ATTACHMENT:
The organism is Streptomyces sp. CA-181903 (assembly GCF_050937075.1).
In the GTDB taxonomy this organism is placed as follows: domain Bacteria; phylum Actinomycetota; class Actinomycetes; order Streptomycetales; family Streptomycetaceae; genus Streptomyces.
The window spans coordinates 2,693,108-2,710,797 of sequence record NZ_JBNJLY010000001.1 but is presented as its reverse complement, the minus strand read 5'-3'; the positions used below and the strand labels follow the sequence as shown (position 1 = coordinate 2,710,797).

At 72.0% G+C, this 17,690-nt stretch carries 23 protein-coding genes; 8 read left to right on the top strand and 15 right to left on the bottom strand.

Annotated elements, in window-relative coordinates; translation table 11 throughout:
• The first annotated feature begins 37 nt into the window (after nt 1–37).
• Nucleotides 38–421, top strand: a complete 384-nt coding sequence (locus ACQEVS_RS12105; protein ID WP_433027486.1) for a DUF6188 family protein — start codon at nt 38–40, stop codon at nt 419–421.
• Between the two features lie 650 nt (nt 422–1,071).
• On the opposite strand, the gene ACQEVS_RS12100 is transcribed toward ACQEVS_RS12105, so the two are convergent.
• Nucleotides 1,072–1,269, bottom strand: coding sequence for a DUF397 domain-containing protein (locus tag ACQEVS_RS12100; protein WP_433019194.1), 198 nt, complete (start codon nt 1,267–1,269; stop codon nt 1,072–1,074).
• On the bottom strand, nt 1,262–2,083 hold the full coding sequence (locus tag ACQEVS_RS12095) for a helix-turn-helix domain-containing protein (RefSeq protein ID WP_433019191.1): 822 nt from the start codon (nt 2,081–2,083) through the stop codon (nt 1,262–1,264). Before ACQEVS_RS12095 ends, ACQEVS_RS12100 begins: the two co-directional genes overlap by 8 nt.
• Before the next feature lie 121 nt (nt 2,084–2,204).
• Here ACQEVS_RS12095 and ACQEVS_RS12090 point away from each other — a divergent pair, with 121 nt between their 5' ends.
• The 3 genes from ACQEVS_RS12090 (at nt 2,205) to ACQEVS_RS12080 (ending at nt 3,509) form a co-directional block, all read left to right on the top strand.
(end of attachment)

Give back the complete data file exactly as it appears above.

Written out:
The organism is Streptomyces sp. CA-181903 (assembly GCF_050937075.1).
In the GTDB taxonomy this organism is placed as follows: domain Bacteria; phylum Actinomycetota; class Actinomycetes; order Streptomycetales; family Streptomycetaceae; genus Streptomyces.
The window spans coordinates 2,693,108-2,710,797 of sequence record NZ_JBNJLY010000001.1 but is presented as its reverse complement, the minus strand read 5'-3'; the positions used below and the strand labels follow the sequence as shown (position 1 = coordinate 2,710,797).

At 72.0% G+C, this 17,690-nt stretch carries 23 protein-coding genes; 8 read left to right on the top strand and 15 right to left on the bottom strand.

Annotated elements, in window-relative coordinates; translation table 11 throughout:
• The first annotated feature begins 37 nt into the window (after nt 1–37).
• Nucleotides 38–421, top strand: a complete 384-nt coding sequence (locus ACQEVS_RS12105; protein ID WP_433027486.1) for a DUF6188 family protein — start codon at nt 38–40, stop codon at nt 419–421.
• Between the two features lie 650 nt (nt 422–1,071).
• On the opposite strand, the gene ACQEVS_RS12100 is transcribed toward ACQEVS_RS12105, so the two are convergent.
• Nucleotides 1,072–1,269, bottom strand: coding sequence for a DUF397 domain-containing protein (locus tag ACQEVS_RS12100; protein WP_433019194.1), 198 nt, complete (start codon nt 1,267–1,269; stop codon nt 1,072–1,074).
• On the bottom strand, nt 1,262–2,083 hold the full coding sequence (locus tag ACQEVS_RS12095) for a helix-turn-helix domain-containing protein (RefSeq protein ID WP_433019191.1): 822 nt from the start codon (nt 2,081–2,083) through the stop codon (nt 1,262–1,264). Before ACQEVS_RS12095 ends, ACQEVS_RS12100 begins: the two co-directional genes overlap by 8 nt.
• Before the next feature lie 121 nt (nt 2,084–2,204).
• Here ACQEVS_RS12095 and ACQEVS_RS12090 point away from each other — a divergent pair, with 121 nt between their 5' ends.
• The 3 genes from ACQEVS_RS12090 (at nt 2,205) to ACQEVS_RS12080 (ending at nt 3,509) form a co-directional block, all read left to right on the top strand.